You're a `new' man: sensitive, caring - and self-adoring

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The Independent Culture
AT FIRST glance, Dave seems to be like any other sort of bloke in a pub. In T-shirt and jeans, his pint in front of him, he surveys the other drinkers with a sort of lordly contempt, apparently at ease with himself and his surroundings. But there's something different about him. He sits with his legs slightly too widely splayed to be entirely comfortable. And when he drinks, he vulgarly smacks his lips and wipes his mouth with the back of his hand.

For Dave is not quite the same as other men. He is, in fact, an unreconstructed bastard.

As I approach, Dave stands up, thrusts his groin forward and shouts a sequence of seemingly unconnected chants. "Come on, you Rs. Put 'em under, lads. You're gonna get your head kicked in." He then turns to me. "What you lookin' at, then? Want to make something of it?"

I point out that I am here to interview him and offer to buy him a drink. He asks for another pint of best bitter but, when I bring it, I notice that he glances enviously at the spritzer that I have bought myself. I ask him about Pub, the organisation for which he is self-appointed spokesman.

"Pub speaks up for the ordinary bloke, the sort of guy who gets forgotten about these days. His idea of a good night out is going down the pub with his mates, getting a few down him, maybe take in a quick takeaway, then on to a club. If he gets lucky, it's a quick bunk-up - and no sleep-over.

"Protection for Unreconstructed Bastard - that's what Pub members are standing up for - when we can stand up at all, that is."

It seems a simple enough proposal. I ask Dave whether Pub has a manifesto.

"No shopping together at the supermarket, no changing the kid's nappies, no `Isn't it my turn to cook tonight, I thought I might rustle up a lasagna?', no finding a bit of time for us so that we can talk about our relationship, no waking up every morning feeling guilty, no blubbing together at Notting Hill, no sneering at men on The Jerry Springer Show just because they done the manly thing and slept with their wives' sisters, mothers, brothers or probation officers, no taking a responsible attitude to life insurance policies, no foreplay, no `Shall we go Dutch on this one, love?', no listening to drippy songs by Richard Thompson or Bruce Springsteen about the pain of being a man, no `Shall I pop down to the shops for some Bold Automatic with in-built fabric conditioner, a few sun-dried tomatoes, oh, and don't we need another packet of tampons?', and no bloody holding hands in public."

Dave looks around him like a man ready to fight over these basic Pub principles. I ask him what it was that had prompted him to speak up on behalf of unreconstructed bastards.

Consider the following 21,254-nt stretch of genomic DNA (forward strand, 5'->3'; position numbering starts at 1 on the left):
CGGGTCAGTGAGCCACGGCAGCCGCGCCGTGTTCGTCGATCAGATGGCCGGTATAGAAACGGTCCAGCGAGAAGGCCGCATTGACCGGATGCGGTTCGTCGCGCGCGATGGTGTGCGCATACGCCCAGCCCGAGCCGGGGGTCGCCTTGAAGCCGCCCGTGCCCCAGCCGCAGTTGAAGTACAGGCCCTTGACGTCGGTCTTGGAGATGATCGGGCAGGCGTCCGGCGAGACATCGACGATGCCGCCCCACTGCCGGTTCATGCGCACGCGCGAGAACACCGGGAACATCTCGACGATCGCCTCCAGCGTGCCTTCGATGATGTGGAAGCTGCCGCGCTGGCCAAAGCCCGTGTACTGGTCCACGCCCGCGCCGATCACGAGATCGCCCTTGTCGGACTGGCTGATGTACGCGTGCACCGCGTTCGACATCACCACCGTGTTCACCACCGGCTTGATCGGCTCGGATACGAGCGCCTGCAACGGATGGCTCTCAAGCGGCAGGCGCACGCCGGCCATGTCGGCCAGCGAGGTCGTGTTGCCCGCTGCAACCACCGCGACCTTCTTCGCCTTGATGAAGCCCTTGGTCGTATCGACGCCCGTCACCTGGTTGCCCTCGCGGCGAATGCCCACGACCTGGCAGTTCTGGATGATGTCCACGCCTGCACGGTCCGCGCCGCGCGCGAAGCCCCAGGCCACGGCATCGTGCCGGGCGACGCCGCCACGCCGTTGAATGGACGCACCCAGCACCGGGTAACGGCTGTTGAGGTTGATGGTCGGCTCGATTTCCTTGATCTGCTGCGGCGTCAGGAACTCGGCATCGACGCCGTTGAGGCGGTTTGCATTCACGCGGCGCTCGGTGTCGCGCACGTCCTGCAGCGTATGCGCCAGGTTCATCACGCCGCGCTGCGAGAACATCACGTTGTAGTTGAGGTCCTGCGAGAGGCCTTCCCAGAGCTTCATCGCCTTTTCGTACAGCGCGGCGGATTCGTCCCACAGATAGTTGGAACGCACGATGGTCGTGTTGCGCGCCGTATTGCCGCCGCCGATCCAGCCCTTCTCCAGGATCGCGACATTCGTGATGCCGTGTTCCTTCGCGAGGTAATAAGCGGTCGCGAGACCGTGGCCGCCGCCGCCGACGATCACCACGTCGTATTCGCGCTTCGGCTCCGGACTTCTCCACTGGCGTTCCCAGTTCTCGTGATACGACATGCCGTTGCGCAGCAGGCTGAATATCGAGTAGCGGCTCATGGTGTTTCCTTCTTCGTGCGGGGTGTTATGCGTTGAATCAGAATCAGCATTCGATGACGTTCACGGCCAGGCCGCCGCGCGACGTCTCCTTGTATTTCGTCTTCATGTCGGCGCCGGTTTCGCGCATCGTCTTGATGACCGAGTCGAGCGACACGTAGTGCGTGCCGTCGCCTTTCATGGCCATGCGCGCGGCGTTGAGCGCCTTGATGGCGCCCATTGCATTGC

"Open any paper, read any book, and all you get is how nice and reasonable and understanding modern men have become. Men are building careers on telling the world about how caring they are. That Tony Parsons - I used to think he was all right, but suddenly he's joined the male sensitives, warbling on about how he's done this beautiful thing bringing up his boy and doing the shopping and washing as well as having a career."

I wonder out loud whether there was something special about boyhood these days. Before Parsons and his Man and Boy novel, there was Nick Hornby with About a Boy.

"Don't talk to me about Hornby. He was the one who started it all. Thanks to him, you can't even go to a football match these days without it being the expression of some inner turmoil of the personality. Then there's this new guy, Mike Gayle - Mr Commitment, he calls himself." Dave laughs bitterly. "With his last novel, he presented himself as the man in his twenties who could actually fall in love with a woman. Now he's back as the guy who really enjoyed getting married, who's not `commitment-phobic' at all, who likes nothing better than his lovely domestic life. He has written endless articles about his wedding-day and how happy he is now that he's committed. Because, deep down, modern guys are just really nice."

We sit in silence for a few moments. It's true, I realise, that for years women have brought children up on their own, or fallen in love, or have got married without feeling the need to write boastful novels or feature articles about how special and sensitive and brave they were to do it all. What is it about modern men that has suddenly made them so dewy-eyed and self-adoring?

Dave drains his glass and asks if he can get me another spritzer.

"Make mine a pint," I say.

Miles Kington is on holiday